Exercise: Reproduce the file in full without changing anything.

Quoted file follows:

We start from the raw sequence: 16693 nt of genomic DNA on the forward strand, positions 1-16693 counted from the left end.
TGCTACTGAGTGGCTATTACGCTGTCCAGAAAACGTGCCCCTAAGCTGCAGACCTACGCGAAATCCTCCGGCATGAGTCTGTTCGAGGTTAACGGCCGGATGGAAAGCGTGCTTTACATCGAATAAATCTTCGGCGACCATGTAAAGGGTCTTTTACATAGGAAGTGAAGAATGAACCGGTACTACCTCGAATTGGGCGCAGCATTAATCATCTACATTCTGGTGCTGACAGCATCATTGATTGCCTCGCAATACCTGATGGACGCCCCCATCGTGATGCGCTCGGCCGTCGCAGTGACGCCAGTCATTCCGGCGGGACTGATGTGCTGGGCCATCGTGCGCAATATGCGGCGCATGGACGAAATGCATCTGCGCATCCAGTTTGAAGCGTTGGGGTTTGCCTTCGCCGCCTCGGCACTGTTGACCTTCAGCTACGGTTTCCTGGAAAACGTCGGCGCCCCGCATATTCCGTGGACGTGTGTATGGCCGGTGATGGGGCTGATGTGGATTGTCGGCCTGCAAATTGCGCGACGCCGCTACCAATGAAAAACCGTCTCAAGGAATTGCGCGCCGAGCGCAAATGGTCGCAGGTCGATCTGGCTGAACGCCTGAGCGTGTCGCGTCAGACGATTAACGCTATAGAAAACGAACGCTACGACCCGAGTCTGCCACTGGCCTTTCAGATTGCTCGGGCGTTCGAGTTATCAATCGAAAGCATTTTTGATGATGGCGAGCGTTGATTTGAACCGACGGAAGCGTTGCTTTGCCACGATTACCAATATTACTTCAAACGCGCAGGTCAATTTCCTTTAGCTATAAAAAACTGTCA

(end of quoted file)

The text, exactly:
We start from the raw sequence: 16693 nt of genomic DNA on the forward strand, positions 1-16693 counted from the left end.
TGCTACTGAGTGGCTATTACGCTGTCCAGAAAACGTGCCCCTAAGCTGCAGACCTACGCGAAATCCTCCGGCATGAGTCTGTTCGAGGTTAACGGCCGGATGGAAAGCGTGCTTTACATCGAATAAATCTTCGGCGACCATGTAAAGGGTCTTTTACATAGGAAGTGAAGAATGAACCGGTACTACCTCGAATTGGGCGCAGCATTAATCATCTACATTCTGGTGCTGACAGCATCATTGATTGCCTCGCAATACCTGATGGACGCCCCCATCGTGATGCGCTCGGCCGTCGCAGTGACGCCAGTCATTCCGGCGGGACTGATGTGCTGGGCCATCGTGCGCAATATGCGGCGCATGGACGAAATGCATCTGCGCATCCAGTTTGAAGCGTTGGGGTTTGCCTTCGCCGCCTCGGCACTGTTGACCTTCAGCTACGGTTTCCTGGAAAACGTCGGCGCCCCGCATATTCCGTGGACGTGTGTATGGCCGGTGATGGGGCTGATGTGGATTGTCGGCCTGCAAATTGCGCGACGCCGCTACCAATGAAAAACCGTCTCAAGGAATTGCGCGCCGAGCGCAAATGGTCGCAGGTCGATCTGGCTGAACGCCTGAGCGTGTCGCGTCAGACGATTAACGCTATAGAAAACGAACGCTACGACCCGAGTCTGCCACTGGCCTTTCAGATTGCTCGGGCGTTCGAGTTATCAATCGAAAGCATTTTTGATGATGGCGAGCGTTGATTTGAACCGACGGAAGCGTTGCTTTGCCACGATTACCAATATTACTTCAAACGCGCAGGTCAATTTCCTTTAGCTATAAAAAACTGTCA